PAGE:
These were my last few weeks of training before heading off to Copenhagen for the 2014 Worlds Masters Weightlifting Championships.
I found myself very sluggish during the warm up and cut back on my upper body routine, using very light weights.
I went to work clean and jerks to see how things would go. I started with four speed cleans and a jerk for two sets with 50kg and 70kg. I switched to four power cleans from the hang plus a jerk, two sets each with 70kg and 90kg. Then it was on to power clean from the floor, dropping back down to 50kg for a set of five, 70kg for a set of five, 90kg for a set of five, and 110kg for two sets of five. Felt pretty good.
The last exercise was the clean pull, doing 150kg for two sets of five. Since going back to the physio my wrist feels okay, though it is a little more tender than I would have expected.
My wrist was a little sore so I decided to do a clean workout again.
- 70kg, 80kg, 90kg, and 100kg for a set of five each
Power clean from the floor:
- 70kg for 3
- 90kg for 3
- 100kg for a set of 2
These were easy. I did some overhead presses – four sets of six with 145lb. Again, they were very, very easy. Oh no, that optimism is creeping back in.
A little upper body, same as Monday.
Friday: Circuit Day
The long circuit is forty minutes for rest week. I worked hard at pushing it, getting a few extra reps out of each station that I wouldn’t normally. This made the session hard but very satisfying.
It was time to put that wrist to the test.
- 40kg and 50kg for 2 sets of 5
- 60kg, 70kg, and 80kg each for 1 set of 5
Power snatch from the hang:
- 50kg, 70kg, and 80kg for sets of 5
Power snatch from the floor:
- 50kg and 70kg for 5
- 80kg for a set of 5 – Missed the fifth rep.
- 83kg for a set of 5 – Made all five reps, even the last one quite comfortably. Wrist had no problem. Things are looking up.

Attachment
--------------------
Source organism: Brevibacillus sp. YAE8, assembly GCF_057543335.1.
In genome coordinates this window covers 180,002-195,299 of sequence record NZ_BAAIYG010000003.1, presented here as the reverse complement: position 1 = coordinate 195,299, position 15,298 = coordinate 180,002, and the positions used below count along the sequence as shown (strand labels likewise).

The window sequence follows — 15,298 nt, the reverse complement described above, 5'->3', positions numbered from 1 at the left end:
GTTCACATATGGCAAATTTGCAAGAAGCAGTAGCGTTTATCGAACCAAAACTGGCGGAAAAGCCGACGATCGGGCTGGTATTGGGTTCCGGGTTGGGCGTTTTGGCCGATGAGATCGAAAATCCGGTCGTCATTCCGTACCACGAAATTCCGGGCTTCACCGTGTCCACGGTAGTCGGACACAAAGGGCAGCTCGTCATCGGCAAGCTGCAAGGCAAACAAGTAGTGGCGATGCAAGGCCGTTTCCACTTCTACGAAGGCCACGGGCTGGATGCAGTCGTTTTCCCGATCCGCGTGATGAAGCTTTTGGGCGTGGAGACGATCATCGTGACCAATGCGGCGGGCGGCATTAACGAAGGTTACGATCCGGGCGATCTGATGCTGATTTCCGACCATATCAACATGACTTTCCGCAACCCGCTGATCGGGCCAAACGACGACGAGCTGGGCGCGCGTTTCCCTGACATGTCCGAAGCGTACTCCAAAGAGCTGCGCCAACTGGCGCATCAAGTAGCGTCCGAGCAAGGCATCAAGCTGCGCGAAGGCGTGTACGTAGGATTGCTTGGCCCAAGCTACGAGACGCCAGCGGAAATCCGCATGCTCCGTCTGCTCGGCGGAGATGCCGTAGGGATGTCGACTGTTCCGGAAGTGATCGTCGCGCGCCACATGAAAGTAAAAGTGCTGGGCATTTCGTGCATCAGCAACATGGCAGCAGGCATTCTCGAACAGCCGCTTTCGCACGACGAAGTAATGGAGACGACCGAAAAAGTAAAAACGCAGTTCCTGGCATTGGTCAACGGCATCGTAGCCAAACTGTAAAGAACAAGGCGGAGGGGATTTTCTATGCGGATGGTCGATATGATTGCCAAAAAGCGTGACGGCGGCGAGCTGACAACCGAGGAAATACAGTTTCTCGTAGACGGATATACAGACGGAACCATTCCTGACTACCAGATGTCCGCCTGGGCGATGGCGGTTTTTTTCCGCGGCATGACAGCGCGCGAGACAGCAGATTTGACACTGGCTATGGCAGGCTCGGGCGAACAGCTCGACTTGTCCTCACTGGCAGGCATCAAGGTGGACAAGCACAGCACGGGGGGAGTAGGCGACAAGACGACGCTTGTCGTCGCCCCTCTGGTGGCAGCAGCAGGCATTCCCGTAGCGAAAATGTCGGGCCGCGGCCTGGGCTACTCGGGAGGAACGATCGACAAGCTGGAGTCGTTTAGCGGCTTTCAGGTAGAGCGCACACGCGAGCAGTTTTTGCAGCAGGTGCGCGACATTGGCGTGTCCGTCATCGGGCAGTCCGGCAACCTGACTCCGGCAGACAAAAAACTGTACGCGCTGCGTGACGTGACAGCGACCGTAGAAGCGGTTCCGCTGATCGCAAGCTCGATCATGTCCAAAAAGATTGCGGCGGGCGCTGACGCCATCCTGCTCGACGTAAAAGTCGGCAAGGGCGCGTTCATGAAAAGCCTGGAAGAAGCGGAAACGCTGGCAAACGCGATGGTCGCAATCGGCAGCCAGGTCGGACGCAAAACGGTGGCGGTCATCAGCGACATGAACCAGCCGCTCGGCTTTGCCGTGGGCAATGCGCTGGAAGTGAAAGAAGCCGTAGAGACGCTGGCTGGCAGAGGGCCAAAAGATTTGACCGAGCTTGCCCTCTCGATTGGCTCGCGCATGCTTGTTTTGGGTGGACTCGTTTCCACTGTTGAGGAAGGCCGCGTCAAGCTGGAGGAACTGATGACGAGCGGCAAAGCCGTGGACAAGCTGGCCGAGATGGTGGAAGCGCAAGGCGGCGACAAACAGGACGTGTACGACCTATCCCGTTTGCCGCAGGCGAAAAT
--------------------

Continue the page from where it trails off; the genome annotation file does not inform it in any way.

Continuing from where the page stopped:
- 123kg for a set of 5, 4, 3 and 2 slow pulls
Sunday: Cleans and Front Squats
After a long warm up everything felt good. I started with 20kg, then jumped to 50kg, doing both those weights for two sets with six front squats in each. I jumped to 80kg and 100kg both with a clean and four front squats. I planned on doing 120kg for four sets of one clean and four front squats.
On the first set, the clean was easy and the first two front squats comfortable. On the third rep it was quite obvious I was reinjuring my right groin. Where did that come from?
I took the empty bar, tried to do a few front squats, and couldn’t even stand up with it. How aggravating is that? I did some power cleans at 100kg for a set of three, 110kg for a set of two, and 120kg like a toy. Man, oh man, am I ever gonna catch a break?
I spent my time stretching out my groin and doing an extended warm up. Mobility was slowly creeping in.
I did some snatch work to see how my wrist was feeling.
- 40kg for 2 sets of 5
- 50kg, 60kg, 70kg, 80kg, and 85kg, all for sets of 5 – I hadn’t speed snatched 85kg for at least six months, so things seemed to be going my way, unlike Sunday.
Power snatch from the floor:
- 40kg, 50kg, 60kg, 70kg, 80kg, and 86kg for 5 reps – My wrist was not even in the equation anymore.
- 152kg for 5,4,3, and 2 slow pulls
This was my last heavy snatch workout before the competition. I will try to get a few heavy singles in when I am in Copenhagen for the Masters tournament later this week.
Stretching and warm ups were feeling pretty good. The groin was starting to come along, so I was gaining confidence.
This was my last day of work and all the students in my program were doing squat testing. One of the students was testing out at 165kg. Unfortunately he got stuck in the bottom and I had to pull off the weight. While doing that, I heard a loud crack. I got the weight to the rack, looked down at my wrist, and right before my eyes it was turning into a balloon. Since this is a family show, I cannot print the words that were coming out of my mouth. I will leave it at that.
Traveling to Copenhagen. What a nightmare that was.
Terry Hadlow got started in Olympic weightlifting in 1970 and is the only Canadian to have competed in senior nationals in five different decades – 1970s, 1980s, 1990s, 2000s, and 2010s. Follow Terry’s journal here to learn about his approach to training and competing.